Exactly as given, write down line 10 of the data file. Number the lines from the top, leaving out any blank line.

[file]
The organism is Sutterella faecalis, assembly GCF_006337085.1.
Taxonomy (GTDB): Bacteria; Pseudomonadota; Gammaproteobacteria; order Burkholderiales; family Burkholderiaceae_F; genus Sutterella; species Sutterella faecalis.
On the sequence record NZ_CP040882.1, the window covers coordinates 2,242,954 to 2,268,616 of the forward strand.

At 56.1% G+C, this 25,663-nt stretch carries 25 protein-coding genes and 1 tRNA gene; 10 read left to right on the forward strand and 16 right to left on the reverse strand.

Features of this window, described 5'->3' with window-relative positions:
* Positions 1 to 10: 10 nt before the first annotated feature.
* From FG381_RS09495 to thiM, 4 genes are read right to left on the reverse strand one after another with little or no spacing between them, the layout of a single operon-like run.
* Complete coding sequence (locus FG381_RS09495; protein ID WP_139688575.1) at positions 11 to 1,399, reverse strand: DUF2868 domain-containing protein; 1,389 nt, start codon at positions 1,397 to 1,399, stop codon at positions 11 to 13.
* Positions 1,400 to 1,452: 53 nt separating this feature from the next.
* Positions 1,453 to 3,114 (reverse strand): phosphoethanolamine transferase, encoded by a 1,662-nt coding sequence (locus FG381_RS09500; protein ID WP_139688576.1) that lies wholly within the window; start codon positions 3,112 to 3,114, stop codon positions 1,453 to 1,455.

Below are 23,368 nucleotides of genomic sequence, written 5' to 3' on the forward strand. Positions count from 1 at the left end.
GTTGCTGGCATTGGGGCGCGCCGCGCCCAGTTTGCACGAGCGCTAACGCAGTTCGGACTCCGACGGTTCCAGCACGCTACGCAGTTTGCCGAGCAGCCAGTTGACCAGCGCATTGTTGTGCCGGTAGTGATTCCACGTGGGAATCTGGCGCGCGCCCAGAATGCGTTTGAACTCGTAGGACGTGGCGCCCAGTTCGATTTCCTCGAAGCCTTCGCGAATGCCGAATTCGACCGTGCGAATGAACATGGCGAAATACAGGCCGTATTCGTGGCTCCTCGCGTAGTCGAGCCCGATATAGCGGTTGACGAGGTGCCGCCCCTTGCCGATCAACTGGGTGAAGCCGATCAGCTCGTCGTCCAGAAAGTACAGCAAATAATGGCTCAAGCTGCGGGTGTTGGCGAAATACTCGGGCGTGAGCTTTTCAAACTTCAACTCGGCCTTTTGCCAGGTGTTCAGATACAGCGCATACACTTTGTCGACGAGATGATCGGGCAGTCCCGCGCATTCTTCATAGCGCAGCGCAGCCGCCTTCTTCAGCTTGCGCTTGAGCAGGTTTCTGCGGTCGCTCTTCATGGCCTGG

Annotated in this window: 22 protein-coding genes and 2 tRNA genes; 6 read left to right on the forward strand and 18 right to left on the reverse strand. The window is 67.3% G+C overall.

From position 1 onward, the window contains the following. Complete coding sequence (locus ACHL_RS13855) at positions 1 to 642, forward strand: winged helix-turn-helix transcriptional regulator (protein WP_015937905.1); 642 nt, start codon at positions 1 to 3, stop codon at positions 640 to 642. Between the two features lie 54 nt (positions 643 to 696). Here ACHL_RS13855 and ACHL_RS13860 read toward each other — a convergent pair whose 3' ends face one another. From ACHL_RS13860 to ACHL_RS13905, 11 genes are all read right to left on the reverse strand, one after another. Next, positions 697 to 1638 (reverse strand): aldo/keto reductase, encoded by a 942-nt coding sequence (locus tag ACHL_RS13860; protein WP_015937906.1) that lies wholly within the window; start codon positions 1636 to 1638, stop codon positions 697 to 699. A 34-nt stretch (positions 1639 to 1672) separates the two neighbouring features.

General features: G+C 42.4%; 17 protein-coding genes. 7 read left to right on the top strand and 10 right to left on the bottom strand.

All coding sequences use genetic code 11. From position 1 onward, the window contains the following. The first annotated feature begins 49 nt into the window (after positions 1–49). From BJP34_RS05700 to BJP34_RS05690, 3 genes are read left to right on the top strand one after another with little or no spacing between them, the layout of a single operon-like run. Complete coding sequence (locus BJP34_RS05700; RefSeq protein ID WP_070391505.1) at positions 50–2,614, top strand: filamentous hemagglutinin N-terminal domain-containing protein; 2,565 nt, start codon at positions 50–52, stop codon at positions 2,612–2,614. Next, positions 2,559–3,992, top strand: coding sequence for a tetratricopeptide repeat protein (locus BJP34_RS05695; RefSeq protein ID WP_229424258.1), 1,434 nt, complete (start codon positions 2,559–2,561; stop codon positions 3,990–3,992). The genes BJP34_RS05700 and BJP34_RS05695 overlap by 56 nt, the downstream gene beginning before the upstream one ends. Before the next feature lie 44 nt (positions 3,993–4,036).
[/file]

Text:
* Positions 1,453 to 3,114 (reverse strand): phosphoethanolamine transferase, encoded by a 1,662-nt coding sequence (locus FG381_RS09500; protein ID WP_139688576.1) that lies wholly within the window; start codon positions 3,112 to 3,114, stop codon positions 1,453 to 1,455.